In an exciting reveal for the ongoing redevelopment and rebuilding of the World Trade Center, Kohn Pedersen Fox has unveiled the first set of renderings for its proposed 900-foot-tall design for Five World Trade Center, aka 130 Liberty Street. The Port Authority of New York and New Jersey selected the winning bid at a board meeting on Thursday afternoon to allow Silverstein Properties, Brookfield Properties, Omni New York LLC, and Dabar Development Partners to lease the 1.56-million-square-foot mixed-use building under a 99-year ground lease.
Number five on YIMBY’s end-of-year countdown is Two World Trade Center, aka 200 Greenwich Street, a 1,350-foot-tall office skyscraper and the last major component of the 16-acre World Trade Center complex. Earlier this year, it was announced that Norman Foster of Foster + Partners would return as the architect for project, which is being developed by Larry Silverstein, head of Silverstein Properties. However, the highly anticipated revamped design of Foster’s original 2006 proposal has yet to be revealed.
Excavation is progressing for Disney’s 1.2 million-square-foot headquarters at 137 Varick Street in Hudson Square. Alternately addressed as Four Hudson Square, the site will give rise to a 22-story, 320-foot-tall superstructure designed by Skidmore, Owings & Merrill and developed in partnership with Silverstein Properties. Disney purchased the full-block parcel from Trinity Church Real Estate for $650 million, and Skanska completed demolition of the four structures on the site during the summer. Lendlease is in charge of constructing the new building.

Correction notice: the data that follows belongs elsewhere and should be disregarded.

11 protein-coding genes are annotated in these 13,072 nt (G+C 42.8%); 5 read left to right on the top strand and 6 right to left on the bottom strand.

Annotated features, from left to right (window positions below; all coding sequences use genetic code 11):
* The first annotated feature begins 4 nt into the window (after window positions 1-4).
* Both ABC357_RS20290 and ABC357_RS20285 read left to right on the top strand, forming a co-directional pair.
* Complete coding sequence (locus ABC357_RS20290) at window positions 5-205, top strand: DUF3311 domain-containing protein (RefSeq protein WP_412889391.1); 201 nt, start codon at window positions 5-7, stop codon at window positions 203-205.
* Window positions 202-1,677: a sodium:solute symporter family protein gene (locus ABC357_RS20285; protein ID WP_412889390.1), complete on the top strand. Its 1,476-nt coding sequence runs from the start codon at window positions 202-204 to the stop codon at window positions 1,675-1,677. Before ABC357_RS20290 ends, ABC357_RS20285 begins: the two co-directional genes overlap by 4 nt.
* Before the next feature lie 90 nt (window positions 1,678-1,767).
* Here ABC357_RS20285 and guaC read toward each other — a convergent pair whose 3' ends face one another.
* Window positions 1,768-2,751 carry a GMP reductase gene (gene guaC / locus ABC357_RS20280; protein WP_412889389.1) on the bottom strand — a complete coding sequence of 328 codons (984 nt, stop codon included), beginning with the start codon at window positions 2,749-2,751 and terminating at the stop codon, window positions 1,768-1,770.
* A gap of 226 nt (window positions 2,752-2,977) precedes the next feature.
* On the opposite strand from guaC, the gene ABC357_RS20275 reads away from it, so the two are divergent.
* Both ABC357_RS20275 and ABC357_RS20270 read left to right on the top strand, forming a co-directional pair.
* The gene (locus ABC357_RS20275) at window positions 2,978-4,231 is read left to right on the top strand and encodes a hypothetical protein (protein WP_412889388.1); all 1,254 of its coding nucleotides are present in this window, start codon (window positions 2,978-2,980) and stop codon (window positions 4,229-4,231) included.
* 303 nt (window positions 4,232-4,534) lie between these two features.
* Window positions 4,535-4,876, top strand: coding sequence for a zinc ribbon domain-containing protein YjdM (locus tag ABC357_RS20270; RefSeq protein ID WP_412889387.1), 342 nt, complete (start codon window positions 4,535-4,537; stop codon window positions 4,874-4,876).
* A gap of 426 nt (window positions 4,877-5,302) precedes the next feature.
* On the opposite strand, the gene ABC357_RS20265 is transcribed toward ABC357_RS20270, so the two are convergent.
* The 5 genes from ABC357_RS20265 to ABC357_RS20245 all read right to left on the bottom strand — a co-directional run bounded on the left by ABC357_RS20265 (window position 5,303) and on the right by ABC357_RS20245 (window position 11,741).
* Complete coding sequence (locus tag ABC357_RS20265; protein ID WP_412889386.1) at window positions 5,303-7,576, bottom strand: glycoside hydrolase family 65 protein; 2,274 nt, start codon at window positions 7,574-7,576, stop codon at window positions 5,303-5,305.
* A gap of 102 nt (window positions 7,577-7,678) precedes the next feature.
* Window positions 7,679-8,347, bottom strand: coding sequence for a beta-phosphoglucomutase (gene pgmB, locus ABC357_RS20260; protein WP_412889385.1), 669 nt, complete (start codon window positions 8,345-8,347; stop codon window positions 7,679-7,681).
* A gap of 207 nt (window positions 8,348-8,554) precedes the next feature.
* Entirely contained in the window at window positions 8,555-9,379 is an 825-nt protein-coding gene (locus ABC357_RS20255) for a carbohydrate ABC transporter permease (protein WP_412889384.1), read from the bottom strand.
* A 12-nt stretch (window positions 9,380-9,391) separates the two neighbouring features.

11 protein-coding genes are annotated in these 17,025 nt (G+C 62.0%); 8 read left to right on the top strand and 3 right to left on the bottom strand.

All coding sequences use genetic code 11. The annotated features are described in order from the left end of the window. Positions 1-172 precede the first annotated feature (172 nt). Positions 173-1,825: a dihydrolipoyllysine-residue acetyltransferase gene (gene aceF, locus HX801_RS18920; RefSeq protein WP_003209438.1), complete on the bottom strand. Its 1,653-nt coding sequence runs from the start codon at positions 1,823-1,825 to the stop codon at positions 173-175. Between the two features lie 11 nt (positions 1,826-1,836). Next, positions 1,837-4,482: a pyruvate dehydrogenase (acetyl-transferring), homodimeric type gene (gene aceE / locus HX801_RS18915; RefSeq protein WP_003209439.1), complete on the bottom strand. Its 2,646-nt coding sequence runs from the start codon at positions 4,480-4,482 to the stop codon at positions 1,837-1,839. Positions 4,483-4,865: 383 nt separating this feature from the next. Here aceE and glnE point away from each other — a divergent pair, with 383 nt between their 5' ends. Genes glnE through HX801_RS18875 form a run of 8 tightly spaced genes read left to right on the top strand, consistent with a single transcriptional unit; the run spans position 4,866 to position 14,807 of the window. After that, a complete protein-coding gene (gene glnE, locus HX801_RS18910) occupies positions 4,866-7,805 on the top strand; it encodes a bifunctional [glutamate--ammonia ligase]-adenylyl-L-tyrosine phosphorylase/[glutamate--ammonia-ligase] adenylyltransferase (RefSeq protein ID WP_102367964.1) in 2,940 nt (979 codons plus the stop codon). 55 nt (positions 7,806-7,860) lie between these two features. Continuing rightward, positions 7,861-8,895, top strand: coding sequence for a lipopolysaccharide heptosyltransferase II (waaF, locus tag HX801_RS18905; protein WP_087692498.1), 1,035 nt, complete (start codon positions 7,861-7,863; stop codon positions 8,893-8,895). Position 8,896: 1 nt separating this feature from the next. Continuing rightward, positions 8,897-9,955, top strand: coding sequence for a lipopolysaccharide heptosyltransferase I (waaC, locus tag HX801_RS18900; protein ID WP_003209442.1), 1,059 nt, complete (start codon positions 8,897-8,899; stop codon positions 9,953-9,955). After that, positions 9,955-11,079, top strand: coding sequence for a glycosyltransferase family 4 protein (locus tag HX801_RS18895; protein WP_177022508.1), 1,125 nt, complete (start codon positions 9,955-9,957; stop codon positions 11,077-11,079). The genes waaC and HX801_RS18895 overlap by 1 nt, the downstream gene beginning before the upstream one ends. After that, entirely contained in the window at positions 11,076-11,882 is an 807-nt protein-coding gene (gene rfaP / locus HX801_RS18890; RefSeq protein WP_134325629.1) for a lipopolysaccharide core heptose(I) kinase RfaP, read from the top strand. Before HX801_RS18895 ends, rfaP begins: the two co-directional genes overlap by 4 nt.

Demolition is finished and excavation work is now in full swing for Disney’s new 1.2-million-square-foot headquarters at 137 Varick Street, aka Four Hudson Square. Since YIMBY’s last update in late February, the final remaining building at 304 Hudson Street has been cleared from the property, which Disney purchased from Trinity Church Real Estate for $650 million. Designed by Skidmore, Owings & Merrill and developed in partnership with Silverstein Properties, the upcoming 22-story building will eventually top out at 320 feet tall. Skanska oversaw the demolition process for the Hudson Square complex, which involved the razing of four structures.
YIMBY and Instagram user Sinaevart has created a new set of renderings depicting how Foster + Partner’s original 2006 design for 200 Greenwich Street, aka Two World Trade Center, would look among the current skyline. The renderings come on the heels of the reports that Norman Foster is in the midst of revamping the design after developer Silverstein Properties returned to him to complete the final component of the World Trade Center complex. Work on the project has been stalled since the early 2010s.